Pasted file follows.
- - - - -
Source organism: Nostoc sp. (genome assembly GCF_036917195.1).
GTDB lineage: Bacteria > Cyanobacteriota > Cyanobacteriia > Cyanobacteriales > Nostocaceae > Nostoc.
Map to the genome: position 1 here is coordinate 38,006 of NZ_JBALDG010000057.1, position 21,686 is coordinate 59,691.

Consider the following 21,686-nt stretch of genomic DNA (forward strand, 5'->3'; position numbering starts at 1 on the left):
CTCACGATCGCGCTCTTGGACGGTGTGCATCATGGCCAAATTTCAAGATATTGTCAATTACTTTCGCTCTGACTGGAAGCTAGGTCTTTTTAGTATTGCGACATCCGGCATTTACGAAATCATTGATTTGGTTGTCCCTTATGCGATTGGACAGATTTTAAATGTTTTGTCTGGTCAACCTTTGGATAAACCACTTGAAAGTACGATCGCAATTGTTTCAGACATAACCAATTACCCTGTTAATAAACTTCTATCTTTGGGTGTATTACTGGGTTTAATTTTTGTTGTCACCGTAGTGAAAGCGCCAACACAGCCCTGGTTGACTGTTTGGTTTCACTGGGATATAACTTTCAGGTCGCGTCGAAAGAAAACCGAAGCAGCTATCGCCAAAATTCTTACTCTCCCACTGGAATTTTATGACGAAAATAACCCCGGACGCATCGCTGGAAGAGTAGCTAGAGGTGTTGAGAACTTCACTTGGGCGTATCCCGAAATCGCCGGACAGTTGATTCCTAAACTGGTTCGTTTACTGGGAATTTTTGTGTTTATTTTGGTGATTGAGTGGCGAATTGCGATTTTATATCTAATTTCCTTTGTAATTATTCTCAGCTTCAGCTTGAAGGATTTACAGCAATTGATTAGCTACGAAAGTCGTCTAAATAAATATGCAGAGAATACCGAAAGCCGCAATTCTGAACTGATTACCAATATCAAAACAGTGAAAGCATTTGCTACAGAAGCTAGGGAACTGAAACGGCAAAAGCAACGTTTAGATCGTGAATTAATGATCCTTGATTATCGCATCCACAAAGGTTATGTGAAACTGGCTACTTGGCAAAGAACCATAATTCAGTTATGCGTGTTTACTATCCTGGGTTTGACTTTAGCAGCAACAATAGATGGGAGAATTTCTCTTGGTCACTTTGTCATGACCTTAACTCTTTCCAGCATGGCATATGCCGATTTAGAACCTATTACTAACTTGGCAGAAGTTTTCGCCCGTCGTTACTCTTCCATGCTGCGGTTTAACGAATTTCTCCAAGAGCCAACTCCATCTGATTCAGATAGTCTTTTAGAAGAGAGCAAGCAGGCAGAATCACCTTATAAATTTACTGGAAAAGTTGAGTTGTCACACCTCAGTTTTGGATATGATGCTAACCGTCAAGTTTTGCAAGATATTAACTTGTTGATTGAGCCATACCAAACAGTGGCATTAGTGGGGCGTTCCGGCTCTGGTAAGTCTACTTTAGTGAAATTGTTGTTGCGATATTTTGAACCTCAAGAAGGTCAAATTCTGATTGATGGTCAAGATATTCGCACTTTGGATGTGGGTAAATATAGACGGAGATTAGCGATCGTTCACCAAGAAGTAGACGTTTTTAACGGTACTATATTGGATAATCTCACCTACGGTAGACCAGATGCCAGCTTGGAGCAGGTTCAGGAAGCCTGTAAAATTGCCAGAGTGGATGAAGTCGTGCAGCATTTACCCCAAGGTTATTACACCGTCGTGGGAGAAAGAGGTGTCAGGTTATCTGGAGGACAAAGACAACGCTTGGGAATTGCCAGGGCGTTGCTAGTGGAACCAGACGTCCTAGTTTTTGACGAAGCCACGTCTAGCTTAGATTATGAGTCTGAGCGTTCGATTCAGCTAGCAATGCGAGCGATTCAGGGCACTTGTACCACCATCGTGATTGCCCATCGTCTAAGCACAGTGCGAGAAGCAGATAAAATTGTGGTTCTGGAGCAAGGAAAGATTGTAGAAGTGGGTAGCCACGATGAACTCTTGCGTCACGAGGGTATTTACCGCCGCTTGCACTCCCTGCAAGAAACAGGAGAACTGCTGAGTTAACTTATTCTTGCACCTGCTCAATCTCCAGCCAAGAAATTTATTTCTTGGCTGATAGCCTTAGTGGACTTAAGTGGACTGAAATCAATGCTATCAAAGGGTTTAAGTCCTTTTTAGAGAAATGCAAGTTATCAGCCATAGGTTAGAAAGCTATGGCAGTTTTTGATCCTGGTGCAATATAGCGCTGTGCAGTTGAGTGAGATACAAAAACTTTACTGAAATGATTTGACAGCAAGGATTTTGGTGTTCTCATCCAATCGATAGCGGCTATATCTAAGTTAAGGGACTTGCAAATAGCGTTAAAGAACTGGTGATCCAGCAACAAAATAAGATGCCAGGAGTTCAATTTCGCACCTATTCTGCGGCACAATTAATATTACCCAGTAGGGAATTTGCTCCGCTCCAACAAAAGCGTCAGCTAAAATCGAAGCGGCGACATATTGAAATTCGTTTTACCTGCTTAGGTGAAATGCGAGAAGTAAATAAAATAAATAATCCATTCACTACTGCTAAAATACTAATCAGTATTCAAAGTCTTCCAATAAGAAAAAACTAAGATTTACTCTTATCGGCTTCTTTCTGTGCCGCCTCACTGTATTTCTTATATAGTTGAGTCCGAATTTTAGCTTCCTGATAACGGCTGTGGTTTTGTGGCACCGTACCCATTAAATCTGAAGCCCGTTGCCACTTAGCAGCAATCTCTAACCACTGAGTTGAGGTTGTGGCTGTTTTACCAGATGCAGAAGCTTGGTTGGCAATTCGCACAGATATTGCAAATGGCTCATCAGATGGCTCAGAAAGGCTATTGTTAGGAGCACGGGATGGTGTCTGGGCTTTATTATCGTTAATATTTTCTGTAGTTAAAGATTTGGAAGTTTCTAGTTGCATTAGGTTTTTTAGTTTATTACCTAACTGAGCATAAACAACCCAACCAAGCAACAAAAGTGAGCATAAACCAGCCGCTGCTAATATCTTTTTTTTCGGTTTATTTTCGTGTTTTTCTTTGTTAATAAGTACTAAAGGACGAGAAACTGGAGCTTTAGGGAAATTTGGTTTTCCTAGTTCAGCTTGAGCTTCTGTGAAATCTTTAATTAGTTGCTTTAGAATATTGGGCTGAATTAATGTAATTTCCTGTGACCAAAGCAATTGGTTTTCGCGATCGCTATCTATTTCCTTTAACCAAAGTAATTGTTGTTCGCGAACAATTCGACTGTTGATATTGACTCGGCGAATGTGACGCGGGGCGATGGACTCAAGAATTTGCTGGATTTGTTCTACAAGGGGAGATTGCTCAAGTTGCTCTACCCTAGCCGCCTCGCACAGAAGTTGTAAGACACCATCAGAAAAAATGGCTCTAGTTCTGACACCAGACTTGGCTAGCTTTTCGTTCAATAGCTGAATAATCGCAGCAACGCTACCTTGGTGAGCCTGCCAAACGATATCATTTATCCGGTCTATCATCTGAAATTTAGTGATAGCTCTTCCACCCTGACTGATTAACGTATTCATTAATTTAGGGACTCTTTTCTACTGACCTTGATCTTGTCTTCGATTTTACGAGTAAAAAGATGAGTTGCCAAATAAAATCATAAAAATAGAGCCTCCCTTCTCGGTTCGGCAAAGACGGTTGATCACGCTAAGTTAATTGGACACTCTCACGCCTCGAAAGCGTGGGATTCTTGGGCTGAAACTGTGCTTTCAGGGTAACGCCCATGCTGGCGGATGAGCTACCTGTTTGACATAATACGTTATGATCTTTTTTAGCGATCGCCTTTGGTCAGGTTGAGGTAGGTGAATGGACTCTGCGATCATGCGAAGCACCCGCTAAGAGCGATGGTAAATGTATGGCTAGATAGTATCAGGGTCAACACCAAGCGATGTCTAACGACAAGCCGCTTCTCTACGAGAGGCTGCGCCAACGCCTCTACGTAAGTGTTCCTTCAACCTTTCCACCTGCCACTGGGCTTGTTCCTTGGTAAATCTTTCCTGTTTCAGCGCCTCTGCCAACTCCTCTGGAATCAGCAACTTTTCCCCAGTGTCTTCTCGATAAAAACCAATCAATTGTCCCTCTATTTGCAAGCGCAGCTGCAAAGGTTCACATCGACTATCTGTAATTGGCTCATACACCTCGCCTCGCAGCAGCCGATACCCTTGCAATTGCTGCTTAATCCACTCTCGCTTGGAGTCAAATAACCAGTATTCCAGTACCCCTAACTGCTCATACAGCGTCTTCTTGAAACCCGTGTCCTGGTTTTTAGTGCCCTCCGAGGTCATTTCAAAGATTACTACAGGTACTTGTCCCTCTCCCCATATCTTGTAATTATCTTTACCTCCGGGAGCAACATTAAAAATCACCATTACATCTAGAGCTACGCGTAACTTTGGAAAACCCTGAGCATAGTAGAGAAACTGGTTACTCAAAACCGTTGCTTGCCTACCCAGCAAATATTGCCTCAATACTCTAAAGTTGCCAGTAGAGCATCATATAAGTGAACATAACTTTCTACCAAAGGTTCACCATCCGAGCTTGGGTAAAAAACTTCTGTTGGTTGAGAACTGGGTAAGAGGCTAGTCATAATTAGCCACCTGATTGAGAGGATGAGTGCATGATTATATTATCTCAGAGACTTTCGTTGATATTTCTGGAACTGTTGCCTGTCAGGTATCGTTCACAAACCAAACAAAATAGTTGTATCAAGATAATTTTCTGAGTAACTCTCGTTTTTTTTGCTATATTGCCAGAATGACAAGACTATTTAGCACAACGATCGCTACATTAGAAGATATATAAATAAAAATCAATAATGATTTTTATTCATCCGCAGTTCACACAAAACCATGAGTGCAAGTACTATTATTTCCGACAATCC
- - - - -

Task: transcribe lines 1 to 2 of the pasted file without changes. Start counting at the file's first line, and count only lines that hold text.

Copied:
Source organism: Nostoc sp. (genome assembly GCF_036917195.1).
GTDB lineage: Bacteria > Cyanobacteriota > Cyanobacteriia > Cyanobacteriales > Nostocaceae > Nostoc.